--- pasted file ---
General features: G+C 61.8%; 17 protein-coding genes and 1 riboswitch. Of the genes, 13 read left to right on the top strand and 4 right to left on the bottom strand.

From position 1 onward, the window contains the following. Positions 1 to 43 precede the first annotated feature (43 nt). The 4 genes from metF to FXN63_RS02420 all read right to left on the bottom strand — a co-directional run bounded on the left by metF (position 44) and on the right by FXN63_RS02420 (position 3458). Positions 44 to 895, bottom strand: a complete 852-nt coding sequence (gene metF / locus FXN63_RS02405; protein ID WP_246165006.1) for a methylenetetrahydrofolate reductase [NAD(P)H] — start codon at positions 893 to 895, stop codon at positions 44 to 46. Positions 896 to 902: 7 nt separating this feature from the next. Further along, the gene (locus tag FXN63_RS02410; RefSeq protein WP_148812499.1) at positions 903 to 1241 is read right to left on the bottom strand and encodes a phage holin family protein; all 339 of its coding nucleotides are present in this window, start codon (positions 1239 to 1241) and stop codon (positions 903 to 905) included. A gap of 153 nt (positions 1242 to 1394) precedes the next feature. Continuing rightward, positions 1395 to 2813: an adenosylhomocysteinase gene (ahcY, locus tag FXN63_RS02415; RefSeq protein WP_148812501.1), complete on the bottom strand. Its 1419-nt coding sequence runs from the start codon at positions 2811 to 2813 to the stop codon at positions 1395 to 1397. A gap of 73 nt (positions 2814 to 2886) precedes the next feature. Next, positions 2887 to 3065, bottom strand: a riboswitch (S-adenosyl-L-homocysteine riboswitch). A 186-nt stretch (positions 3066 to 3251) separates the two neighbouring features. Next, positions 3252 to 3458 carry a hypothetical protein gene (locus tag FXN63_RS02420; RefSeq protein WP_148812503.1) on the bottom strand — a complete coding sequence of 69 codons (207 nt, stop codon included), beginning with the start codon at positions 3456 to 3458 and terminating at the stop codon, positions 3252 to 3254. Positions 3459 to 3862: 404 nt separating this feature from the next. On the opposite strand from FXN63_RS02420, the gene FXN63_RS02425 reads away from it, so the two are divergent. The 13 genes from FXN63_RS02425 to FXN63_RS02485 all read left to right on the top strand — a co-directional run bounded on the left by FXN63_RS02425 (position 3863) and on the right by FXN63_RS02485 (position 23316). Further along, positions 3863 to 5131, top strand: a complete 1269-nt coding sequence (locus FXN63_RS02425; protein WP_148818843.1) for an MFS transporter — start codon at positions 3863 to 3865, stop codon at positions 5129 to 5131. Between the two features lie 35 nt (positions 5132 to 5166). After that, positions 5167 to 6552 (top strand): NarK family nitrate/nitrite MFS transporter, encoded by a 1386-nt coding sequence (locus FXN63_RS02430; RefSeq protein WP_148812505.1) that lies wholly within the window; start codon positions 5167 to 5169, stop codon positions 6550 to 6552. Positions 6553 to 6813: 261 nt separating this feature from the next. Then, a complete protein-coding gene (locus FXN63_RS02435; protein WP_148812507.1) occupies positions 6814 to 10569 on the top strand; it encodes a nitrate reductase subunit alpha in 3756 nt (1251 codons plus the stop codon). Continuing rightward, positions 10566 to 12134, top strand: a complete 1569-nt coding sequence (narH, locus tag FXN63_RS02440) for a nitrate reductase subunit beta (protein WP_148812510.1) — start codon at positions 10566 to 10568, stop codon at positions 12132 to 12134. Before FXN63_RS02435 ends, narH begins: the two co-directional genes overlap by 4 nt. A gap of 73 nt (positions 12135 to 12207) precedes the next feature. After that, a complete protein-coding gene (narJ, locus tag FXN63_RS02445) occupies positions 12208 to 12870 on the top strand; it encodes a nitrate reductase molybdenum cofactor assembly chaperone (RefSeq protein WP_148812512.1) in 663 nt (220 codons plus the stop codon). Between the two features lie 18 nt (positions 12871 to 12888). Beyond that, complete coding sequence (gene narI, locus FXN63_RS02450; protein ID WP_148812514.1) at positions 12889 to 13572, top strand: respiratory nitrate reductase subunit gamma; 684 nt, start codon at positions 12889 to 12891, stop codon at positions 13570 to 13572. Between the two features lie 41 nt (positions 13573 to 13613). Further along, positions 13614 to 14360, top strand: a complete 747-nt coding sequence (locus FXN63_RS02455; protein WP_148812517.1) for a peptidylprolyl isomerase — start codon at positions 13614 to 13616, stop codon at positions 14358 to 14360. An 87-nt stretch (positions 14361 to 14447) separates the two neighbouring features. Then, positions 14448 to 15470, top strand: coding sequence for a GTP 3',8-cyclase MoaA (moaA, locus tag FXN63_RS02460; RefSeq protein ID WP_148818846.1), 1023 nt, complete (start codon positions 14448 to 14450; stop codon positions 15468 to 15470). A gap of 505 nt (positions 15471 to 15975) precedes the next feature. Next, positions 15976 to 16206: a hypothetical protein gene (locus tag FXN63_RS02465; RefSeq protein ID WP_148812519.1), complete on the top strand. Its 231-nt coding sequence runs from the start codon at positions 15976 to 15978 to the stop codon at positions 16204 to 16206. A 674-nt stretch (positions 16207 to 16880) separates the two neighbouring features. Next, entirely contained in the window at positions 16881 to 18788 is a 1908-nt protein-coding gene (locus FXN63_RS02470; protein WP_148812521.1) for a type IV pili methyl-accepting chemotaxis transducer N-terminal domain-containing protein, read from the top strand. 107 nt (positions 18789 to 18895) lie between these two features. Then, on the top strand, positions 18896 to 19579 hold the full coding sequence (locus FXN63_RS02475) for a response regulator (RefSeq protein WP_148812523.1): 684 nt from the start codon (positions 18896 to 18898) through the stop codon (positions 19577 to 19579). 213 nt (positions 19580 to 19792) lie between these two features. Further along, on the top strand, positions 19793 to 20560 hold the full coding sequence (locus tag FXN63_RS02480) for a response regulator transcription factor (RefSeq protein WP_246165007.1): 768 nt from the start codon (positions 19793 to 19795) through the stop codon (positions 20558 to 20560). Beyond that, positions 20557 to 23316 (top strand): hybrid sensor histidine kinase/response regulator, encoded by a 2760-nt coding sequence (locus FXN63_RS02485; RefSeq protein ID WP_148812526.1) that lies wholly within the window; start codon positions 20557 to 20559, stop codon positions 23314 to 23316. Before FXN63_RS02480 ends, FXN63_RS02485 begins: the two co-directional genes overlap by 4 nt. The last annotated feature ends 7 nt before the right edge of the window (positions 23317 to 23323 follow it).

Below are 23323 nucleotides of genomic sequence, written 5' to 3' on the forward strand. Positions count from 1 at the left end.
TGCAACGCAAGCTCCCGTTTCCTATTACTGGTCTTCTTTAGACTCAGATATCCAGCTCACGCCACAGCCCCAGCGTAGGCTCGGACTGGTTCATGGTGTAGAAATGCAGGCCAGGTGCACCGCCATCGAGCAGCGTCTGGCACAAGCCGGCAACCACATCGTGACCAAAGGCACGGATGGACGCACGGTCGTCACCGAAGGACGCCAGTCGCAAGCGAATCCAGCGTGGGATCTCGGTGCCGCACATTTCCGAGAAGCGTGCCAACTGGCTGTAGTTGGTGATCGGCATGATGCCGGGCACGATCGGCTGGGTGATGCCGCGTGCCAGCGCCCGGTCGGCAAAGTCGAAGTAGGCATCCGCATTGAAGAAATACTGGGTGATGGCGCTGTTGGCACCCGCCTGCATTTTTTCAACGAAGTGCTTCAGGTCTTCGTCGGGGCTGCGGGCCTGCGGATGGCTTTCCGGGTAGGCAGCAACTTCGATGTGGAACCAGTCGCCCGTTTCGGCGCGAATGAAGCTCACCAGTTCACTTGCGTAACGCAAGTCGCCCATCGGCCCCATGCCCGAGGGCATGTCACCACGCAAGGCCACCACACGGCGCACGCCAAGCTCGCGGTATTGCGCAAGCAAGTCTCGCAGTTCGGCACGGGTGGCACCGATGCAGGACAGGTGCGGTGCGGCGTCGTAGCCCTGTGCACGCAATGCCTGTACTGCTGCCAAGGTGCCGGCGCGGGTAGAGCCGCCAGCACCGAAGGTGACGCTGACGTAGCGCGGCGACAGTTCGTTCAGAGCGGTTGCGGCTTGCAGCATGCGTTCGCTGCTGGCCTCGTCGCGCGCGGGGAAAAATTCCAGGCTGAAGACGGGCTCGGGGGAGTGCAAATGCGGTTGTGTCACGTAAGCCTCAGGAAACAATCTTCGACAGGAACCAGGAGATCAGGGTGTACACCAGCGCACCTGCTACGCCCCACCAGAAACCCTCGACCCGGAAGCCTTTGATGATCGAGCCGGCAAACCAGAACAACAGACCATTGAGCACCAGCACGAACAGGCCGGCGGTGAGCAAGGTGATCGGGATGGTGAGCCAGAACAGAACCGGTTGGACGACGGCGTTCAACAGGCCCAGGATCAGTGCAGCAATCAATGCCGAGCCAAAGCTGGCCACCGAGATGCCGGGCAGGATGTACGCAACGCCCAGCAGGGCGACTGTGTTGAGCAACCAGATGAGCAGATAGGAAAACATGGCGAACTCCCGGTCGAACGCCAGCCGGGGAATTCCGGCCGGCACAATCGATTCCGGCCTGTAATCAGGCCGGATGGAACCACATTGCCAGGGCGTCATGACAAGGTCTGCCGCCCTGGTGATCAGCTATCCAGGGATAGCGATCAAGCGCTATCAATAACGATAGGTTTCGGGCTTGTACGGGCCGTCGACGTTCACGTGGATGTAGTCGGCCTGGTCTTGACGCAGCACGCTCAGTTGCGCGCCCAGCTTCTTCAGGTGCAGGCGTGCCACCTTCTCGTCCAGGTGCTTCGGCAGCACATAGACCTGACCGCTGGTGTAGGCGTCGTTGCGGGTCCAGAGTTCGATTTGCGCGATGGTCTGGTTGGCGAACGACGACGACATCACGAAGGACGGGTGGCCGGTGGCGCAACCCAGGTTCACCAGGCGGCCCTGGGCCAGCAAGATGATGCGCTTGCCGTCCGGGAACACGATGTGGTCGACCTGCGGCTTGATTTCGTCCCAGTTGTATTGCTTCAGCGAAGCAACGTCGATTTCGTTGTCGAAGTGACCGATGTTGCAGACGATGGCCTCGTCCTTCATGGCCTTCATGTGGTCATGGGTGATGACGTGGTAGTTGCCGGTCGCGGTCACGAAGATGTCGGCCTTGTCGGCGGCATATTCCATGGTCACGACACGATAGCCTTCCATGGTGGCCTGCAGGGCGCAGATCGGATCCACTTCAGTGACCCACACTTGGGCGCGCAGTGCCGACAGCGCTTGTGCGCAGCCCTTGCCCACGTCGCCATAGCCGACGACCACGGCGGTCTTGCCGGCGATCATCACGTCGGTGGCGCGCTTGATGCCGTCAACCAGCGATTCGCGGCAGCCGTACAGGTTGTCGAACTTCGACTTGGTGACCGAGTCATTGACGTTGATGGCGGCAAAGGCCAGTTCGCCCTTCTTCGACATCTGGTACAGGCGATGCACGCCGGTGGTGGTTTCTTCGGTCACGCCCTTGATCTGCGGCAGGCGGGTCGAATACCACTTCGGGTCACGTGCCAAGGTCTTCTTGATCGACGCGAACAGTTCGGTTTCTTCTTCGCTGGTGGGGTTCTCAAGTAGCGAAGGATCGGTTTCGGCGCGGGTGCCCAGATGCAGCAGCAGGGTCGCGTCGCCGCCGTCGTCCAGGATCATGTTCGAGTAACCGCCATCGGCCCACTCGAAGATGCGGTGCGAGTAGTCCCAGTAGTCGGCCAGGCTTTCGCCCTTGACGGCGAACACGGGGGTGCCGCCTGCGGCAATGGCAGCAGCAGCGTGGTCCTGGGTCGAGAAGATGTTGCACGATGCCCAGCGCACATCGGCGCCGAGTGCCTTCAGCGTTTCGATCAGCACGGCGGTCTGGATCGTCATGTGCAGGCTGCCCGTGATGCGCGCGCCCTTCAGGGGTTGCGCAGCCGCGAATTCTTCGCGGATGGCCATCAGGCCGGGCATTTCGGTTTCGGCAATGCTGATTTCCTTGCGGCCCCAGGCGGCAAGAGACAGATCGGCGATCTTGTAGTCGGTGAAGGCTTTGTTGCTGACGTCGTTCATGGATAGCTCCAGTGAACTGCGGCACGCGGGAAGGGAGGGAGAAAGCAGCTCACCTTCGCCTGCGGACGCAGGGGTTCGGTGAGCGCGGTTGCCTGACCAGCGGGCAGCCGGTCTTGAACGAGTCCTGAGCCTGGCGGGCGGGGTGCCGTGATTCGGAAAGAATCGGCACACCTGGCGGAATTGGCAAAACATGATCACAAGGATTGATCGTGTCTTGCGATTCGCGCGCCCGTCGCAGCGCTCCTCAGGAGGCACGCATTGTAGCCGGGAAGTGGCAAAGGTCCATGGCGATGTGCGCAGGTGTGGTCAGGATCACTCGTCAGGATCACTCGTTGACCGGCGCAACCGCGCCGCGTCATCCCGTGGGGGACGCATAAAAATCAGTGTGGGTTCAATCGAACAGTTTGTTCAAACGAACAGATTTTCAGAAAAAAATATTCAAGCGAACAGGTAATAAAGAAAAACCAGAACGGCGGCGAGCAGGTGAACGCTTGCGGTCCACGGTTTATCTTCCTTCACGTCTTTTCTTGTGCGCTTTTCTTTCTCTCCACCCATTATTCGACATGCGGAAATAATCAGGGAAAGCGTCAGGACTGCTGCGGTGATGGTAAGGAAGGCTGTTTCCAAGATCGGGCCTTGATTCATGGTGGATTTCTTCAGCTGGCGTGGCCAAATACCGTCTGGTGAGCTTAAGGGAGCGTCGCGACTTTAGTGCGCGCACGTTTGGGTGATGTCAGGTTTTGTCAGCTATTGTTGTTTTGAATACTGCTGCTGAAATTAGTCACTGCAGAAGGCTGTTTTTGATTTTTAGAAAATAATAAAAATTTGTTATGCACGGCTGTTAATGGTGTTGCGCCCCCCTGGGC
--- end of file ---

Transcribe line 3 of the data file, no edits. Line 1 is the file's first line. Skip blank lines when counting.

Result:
Below are 23323 nucleotides of genomic sequence, written 5' to 3' on the forward strand. Positions count from 1 at the left end.